The Impact of a Patient-Oriented Discharge Summary (PODS) on Patient Experience and Health Outcomes
Quality Improvement & Outcomes
Poor discharge practices can result in poor patient experience, silloed care and adverse events such as avoidable emergency room visits and readmissions to hospital. A key factor is poor communication and non-comprehension of discharge instructions. The Patient-Oriented Discharge Summary (PODS) is a discharge instruction tool co-designed with patients and family caregivers as an adaptable written template containing key information for providers and patients to use at time of discharge. Our project evaluated the impact of PODS across 5 acute care and rehabilitation hospitals in Ontario on patient experience and receipt of key instructions linked to high quality care along with health-care utilization. This project’s early findings helped refine the tool and methodology as well as secure funding for the spread of PODS across more than 30 hospitals in Ontario. PODS is now recognized in Ontario Health’s Quality Standards for Care Transitions and continues to spread throughout Canada as a key component of high quality discharge and new integrated care models.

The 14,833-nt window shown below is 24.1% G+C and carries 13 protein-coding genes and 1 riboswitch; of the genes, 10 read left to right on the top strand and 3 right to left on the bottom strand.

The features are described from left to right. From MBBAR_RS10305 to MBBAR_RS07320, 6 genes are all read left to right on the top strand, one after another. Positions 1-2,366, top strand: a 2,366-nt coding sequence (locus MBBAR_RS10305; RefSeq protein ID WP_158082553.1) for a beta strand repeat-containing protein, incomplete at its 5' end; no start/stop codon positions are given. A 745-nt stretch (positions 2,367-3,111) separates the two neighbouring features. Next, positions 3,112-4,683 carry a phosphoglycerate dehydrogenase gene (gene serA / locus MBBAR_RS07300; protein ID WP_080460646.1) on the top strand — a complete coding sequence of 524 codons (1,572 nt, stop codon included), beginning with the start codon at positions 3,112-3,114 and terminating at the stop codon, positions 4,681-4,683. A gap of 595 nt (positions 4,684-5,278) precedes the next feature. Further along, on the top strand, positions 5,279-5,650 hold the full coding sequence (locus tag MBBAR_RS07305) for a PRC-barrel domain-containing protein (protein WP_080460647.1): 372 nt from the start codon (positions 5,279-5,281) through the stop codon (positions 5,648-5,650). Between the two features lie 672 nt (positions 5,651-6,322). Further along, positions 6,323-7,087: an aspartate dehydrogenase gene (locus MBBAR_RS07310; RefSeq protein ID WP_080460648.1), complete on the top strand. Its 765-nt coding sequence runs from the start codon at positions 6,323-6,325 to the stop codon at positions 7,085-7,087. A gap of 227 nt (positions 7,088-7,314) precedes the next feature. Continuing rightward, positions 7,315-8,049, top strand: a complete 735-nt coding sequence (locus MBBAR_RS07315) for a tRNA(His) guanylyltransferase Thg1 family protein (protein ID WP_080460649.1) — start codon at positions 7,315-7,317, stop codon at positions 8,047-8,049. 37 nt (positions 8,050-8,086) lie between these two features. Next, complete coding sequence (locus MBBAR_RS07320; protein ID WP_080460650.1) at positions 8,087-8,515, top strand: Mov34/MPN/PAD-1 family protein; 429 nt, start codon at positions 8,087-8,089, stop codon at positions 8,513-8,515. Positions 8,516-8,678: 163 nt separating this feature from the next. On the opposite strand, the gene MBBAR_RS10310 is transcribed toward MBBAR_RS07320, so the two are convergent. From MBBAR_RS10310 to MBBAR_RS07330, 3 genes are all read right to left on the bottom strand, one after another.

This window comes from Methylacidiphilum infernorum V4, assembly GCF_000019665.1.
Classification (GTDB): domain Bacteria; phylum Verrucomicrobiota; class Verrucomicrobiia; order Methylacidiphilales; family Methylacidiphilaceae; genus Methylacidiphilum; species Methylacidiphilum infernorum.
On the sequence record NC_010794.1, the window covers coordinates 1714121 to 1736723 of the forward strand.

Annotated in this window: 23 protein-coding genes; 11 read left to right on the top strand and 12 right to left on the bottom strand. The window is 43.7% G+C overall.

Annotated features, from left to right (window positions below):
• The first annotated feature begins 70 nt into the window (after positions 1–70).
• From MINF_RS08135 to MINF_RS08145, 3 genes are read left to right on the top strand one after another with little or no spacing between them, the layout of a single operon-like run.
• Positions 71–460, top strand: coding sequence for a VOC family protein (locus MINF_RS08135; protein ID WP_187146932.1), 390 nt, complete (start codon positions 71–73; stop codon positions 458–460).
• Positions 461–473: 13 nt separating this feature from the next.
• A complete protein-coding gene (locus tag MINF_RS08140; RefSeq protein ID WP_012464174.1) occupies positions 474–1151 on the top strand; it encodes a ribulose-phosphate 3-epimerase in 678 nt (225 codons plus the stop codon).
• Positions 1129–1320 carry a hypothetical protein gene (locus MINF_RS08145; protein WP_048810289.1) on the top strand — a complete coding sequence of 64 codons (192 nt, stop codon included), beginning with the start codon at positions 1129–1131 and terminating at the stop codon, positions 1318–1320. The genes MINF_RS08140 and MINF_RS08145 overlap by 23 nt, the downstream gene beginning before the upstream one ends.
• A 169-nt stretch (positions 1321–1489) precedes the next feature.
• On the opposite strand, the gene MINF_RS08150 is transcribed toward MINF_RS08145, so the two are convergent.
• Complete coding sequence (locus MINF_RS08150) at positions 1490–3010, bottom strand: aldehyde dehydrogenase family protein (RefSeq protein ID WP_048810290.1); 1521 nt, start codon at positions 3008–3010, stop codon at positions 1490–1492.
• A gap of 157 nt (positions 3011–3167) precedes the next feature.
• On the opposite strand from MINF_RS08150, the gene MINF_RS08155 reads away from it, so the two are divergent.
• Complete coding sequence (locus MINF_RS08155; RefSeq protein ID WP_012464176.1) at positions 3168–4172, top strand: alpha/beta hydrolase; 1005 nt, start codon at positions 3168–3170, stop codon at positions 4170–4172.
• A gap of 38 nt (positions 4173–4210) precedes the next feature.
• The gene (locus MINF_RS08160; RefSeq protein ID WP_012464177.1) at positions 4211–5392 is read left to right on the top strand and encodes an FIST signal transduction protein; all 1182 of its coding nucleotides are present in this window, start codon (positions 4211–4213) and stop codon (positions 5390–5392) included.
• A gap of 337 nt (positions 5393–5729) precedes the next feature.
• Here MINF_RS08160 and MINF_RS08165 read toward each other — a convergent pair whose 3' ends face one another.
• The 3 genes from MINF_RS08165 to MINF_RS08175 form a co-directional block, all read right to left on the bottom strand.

The period following discharge from hospital is a vulnerable time for patients. Poor discharge practices can result in adverse events such as avoidable emergency room visits and hospital readmissions. A key causal factor is poor communication and non-comprehension of discharge instructions. Our innovation is a novel written discharge instruction tool (PODS) which replaces traditional non-standardized and/or verbal instructions. We hypothesized PODS would help health care providers use standardized patient-centered instructions to engage with patients and families at time of discharge. Following successful early feasibility and usability, our randomized controlled trial evaluated how PODS improved patient experience and receipt of key instructions, along with scheduled and unscheduled visits to primary care and emergency departments. Of the 493 individuals randomized (249 PODS/ 244 usual care), the rate of events (negative responses to patient experiences) were identifical in both groups (RR = 0.95, 95% CI 0.78-1.16) with a low but similar mean number of negative reponses between both groups (1.34 +/-1.38 usual care vs. 1.28 +/- 1.34 in PODS). Subgroup analyses suggested however that PODS impact may have differed among hospitals and that subgroups with low income reported understanding their medications more than those of higher income. Interviews with staff, patients and families suggested differing practices across sites and behavior change by healthcare providers, including with patients in the control group, may have contributed to the lack of demonstrable quantitative impact. Our qualitative findings suggest that a patient-centred framework that promotes relationships with a patient’s primary care provider, previous experiences with discharge, addresses equity barriers such as income disparities, and enhances patient and caregiver engagement at the time of discharge may optimize patient experience, receipt and understanding of discharge instructions.
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